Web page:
One type of populism is based on recognition of one’s humanity and the humanity of others, a brotherhood-of-Man feeling. The other type is based on recognizing only one’s own self and group. For one, power means the ability to benefit everyone. Fo the other, it means the ability to benefit one’s self. One type founded the utopian communities in the 1800s; suffered and died for other peoples’ rights, safety and quality of life; union organizers, civil rights supporters, etc. And National Socialism was a populist movement of the second type. Continue reading Populism for the coming darkness
Like everyone, my life has seen multiple transitions from one stage to another. My recent experiences seem to have imparted a flavor somewhat different from previous changes, in that for the first time, the changes are physical rather than intellectual or emotional. It got me thinking back about what Willie Nelson called:
Running through the changes
Going through the stages
Coming round the corners in my life.
Continue reading Life 2.0
We bury the dead in convenient haste,
A legacy perhaps.
We were pioneers
and those who struggle have little time for Death.
The act is stark, a black-and-white thing to do.
The Puritan knife that was our Will
carved a narrow way of life,
for all that life’s variety.
By a dying fire, good hunters, cleaning our weapons,
we turn, curious, in our hands
bits of lives that met our blade
but did not turn it:
a summer bluejay;
a favorite mare;
the odd young Englishman to cut the hay one year;
the son who drowned – was it accidental? –
and a full table.
was a held breath.
“Belief is the death of intelligence.”
– Robert Anton Wilson
“True knowledge exists in knowing that you know nothing.”
“Of all that I hold probable, only this I know:
My wisdom only takes me where my folly wants to go.”
– Ray Saunders
Continue reading Unscientific Grace
Wise Old Indian says:
(How come we don’t have sayings of old Drunk Uncle Billy Bearpaw?)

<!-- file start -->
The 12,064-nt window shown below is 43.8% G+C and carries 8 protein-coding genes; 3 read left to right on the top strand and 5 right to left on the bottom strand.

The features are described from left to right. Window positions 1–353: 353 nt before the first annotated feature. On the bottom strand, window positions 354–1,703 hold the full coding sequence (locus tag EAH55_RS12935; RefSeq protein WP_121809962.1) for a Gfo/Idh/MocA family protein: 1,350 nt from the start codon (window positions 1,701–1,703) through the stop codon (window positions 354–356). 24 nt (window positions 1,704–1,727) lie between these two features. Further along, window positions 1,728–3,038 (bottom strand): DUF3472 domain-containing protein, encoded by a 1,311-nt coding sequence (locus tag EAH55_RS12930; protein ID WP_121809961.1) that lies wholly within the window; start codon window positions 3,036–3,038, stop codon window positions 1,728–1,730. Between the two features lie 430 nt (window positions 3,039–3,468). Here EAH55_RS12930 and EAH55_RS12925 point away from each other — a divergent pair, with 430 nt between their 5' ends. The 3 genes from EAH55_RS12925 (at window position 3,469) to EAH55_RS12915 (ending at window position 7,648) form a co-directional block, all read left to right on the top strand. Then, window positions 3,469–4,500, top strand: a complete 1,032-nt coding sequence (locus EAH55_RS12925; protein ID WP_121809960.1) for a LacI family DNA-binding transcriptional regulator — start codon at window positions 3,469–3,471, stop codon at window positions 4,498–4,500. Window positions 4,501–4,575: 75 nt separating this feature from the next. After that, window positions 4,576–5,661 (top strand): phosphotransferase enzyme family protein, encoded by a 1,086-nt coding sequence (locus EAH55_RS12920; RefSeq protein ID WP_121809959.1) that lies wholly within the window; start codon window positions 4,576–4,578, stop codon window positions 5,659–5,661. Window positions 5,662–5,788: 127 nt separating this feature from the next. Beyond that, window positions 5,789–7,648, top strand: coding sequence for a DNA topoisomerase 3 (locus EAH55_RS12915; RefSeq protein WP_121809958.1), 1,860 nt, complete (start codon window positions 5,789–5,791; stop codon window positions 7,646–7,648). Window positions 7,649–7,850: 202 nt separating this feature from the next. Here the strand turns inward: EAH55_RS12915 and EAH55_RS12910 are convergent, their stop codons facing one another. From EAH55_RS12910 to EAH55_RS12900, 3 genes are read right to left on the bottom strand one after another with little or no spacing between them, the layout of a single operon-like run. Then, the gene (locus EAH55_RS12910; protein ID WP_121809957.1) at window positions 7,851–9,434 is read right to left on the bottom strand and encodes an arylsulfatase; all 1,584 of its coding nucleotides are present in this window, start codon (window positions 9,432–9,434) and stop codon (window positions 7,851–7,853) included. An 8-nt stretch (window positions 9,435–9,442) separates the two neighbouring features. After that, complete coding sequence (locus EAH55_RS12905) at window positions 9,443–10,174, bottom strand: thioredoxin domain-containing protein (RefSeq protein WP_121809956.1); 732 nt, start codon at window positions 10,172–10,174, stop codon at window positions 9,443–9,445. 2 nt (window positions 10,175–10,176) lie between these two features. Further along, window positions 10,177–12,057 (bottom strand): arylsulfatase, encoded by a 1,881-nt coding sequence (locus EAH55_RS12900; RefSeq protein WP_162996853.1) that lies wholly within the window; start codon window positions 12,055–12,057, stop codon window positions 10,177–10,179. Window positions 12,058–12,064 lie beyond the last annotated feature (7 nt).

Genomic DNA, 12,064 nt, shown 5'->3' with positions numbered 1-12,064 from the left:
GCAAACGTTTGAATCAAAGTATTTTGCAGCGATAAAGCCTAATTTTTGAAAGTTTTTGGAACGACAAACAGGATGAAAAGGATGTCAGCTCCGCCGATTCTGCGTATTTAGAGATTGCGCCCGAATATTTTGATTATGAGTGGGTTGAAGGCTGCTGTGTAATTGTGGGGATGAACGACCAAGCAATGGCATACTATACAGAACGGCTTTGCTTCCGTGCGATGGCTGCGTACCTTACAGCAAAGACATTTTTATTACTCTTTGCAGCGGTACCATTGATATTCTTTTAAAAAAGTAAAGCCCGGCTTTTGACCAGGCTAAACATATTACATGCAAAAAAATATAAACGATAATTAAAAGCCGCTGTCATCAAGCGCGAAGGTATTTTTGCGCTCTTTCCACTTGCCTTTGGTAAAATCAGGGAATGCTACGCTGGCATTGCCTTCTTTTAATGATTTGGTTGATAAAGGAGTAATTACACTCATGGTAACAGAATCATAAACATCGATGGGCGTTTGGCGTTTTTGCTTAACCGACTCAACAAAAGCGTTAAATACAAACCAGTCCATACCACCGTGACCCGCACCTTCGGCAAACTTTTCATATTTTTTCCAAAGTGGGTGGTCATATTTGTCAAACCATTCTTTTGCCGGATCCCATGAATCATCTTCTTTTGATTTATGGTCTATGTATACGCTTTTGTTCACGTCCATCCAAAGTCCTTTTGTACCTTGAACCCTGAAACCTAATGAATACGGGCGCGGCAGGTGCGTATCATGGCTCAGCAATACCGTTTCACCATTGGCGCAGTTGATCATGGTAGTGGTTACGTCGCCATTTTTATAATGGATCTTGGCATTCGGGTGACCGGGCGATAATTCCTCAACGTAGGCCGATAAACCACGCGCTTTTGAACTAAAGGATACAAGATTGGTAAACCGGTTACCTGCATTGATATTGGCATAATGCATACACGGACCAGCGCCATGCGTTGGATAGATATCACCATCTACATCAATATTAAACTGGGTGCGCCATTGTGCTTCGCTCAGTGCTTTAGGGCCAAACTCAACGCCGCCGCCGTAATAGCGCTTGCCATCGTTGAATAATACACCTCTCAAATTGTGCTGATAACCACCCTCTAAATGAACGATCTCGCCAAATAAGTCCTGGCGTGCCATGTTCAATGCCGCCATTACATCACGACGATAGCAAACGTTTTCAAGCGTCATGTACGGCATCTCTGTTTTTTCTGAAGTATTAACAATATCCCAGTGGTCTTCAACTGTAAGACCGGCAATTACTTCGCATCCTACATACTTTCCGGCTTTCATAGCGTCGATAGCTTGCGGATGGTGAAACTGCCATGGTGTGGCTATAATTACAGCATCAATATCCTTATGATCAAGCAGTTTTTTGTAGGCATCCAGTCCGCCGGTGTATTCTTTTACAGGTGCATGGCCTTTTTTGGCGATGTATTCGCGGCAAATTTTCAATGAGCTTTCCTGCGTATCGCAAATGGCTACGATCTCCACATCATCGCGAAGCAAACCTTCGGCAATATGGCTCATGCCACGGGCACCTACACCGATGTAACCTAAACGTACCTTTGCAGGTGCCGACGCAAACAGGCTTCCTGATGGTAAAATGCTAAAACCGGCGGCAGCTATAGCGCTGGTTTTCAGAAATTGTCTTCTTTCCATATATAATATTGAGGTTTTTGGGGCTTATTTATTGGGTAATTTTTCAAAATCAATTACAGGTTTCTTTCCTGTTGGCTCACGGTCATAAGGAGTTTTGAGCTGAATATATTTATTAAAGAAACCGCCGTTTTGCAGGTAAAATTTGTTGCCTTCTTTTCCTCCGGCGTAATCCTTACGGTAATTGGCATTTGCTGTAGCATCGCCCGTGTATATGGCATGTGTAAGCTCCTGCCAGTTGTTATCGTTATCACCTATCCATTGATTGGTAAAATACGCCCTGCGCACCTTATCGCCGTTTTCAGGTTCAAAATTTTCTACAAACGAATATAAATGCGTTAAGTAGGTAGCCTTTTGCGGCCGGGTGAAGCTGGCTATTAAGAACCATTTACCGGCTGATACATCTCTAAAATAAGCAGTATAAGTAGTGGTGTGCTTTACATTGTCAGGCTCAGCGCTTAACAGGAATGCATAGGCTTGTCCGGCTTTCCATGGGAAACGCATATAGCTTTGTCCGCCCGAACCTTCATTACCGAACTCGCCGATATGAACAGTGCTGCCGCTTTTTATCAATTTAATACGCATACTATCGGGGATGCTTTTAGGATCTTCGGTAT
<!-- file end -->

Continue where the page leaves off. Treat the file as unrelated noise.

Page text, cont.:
A man must discover who he is.
A man must discover where he comes from.
A man must discover why he’s here.
I’m still working on #1, have a growing understanding of #2 and have at least discovered #3.
I’m here to learn and appreciate.
When I was growing up in rural Colorado, I didn’t feel much connection with my contemporaries. For the most part, they prided themselves on being anti-intellectual, clung tightly to their ignorance and bullied anyone the least bit different or smaller. I was quite small for my age until my high school ‘growth spurt’ & was the teacher’s pet, so I came in for a lot of nastiness. Eventually, I learned to look out for myself, becoming a good boxer and wrestler who could think and act faster than the assholes, so they learned to leave me alone. That did not suddenly open the door to socialization and while I’m not anti-social, I decidedly failed to develop the usual social skills of teenagers. Continue reading Connections and connections and connections
I used to fly hang-gliders, last time probably 20-25 years ago. There are two sorts of rising air: ridge lift in which an incoming wind hits the side of a mountain and rises. This frequently has turbulence caused by that same wind tumbling over the mountains on the other side of the valley and usable ridge lift depends very much on wind speed. Too strong: unflyable, too weak, not enough lift. The trick is to stay aloft long enough to pick up the second type of rising air: thermals. Once located, one can get powerful lift, Problem with that is thin air and it’s damn cold.
In a few places, a coastal cliff faces the wind and there’s nothing upwind to create turbulance. Wind speeds of 60+ are flyable and one can fly back and forth for hours. The lift from a vertical launch can be 2500-feet/minute and it’s an awesome jolt to step off a 3000-foot cliff and be 5000 up in a few seconds. Continue reading Dreams….?